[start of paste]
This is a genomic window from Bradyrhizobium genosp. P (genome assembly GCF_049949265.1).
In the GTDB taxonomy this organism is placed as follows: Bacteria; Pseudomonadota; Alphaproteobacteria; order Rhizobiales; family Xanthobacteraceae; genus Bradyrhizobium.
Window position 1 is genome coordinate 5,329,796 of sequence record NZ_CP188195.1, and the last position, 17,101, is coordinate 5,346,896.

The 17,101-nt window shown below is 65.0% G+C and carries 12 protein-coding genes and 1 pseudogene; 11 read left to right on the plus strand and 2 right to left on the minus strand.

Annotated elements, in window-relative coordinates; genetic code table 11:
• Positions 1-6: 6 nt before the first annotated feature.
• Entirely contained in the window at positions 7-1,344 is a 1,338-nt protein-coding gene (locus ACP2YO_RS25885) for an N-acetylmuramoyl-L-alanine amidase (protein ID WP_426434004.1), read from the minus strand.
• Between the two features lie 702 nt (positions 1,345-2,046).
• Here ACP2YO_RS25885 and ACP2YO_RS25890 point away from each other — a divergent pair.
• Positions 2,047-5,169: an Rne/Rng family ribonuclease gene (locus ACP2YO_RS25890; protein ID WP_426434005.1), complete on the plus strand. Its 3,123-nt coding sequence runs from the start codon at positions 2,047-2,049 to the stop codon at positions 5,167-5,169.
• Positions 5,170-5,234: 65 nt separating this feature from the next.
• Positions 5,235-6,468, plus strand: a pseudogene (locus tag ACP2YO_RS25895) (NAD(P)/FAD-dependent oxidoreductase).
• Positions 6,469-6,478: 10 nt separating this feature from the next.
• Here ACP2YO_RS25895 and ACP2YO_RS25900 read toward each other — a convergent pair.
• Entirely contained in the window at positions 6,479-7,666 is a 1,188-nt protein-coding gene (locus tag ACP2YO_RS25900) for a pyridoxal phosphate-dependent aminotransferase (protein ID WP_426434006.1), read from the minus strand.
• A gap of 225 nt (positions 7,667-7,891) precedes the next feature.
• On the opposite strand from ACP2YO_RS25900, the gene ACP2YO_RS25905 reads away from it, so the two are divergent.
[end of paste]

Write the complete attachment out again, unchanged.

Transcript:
This is a genomic window from Bradyrhizobium genosp. P (genome assembly GCF_049949265.1).
In the GTDB taxonomy this organism is placed as follows: Bacteria; Pseudomonadota; Alphaproteobacteria; order Rhizobiales; family Xanthobacteraceae; genus Bradyrhizobium.
Window position 1 is genome coordinate 5,329,796 of sequence record NZ_CP188195.1, and the last position, 17,101, is coordinate 5,346,896.

The 17,101-nt window shown below is 65.0% G+C and carries 12 protein-coding genes and 1 pseudogene; 11 read left to right on the plus strand and 2 right to left on the minus strand.

Annotated elements, in window-relative coordinates; genetic code table 11:
• Positions 1-6: 6 nt before the first annotated feature.
• Entirely contained in the window at positions 7-1,344 is a 1,338-nt protein-coding gene (locus ACP2YO_RS25885) for an N-acetylmuramoyl-L-alanine amidase (protein ID WP_426434004.1), read from the minus strand.
• Between the two features lie 702 nt (positions 1,345-2,046).
• Here ACP2YO_RS25885 and ACP2YO_RS25890 point away from each other — a divergent pair.
• Positions 2,047-5,169: an Rne/Rng family ribonuclease gene (locus ACP2YO_RS25890; protein ID WP_426434005.1), complete on the plus strand. Its 3,123-nt coding sequence runs from the start codon at positions 2,047-2,049 to the stop codon at positions 5,167-5,169.
• Positions 5,170-5,234: 65 nt separating this feature from the next.
• Positions 5,235-6,468, plus strand: a pseudogene (locus tag ACP2YO_RS25895) (NAD(P)/FAD-dependent oxidoreductase).
• Positions 6,469-6,478: 10 nt separating this feature from the next.
• Here ACP2YO_RS25895 and ACP2YO_RS25900 read toward each other — a convergent pair.
• Entirely contained in the window at positions 6,479-7,666 is a 1,188-nt protein-coding gene (locus tag ACP2YO_RS25900) for a pyridoxal phosphate-dependent aminotransferase (protein ID WP_426434006.1), read from the minus strand.
• A gap of 225 nt (positions 7,667-7,891) precedes the next feature.
• On the opposite strand from ACP2YO_RS25900, the gene ACP2YO_RS25905 reads away from it, so the two are divergent.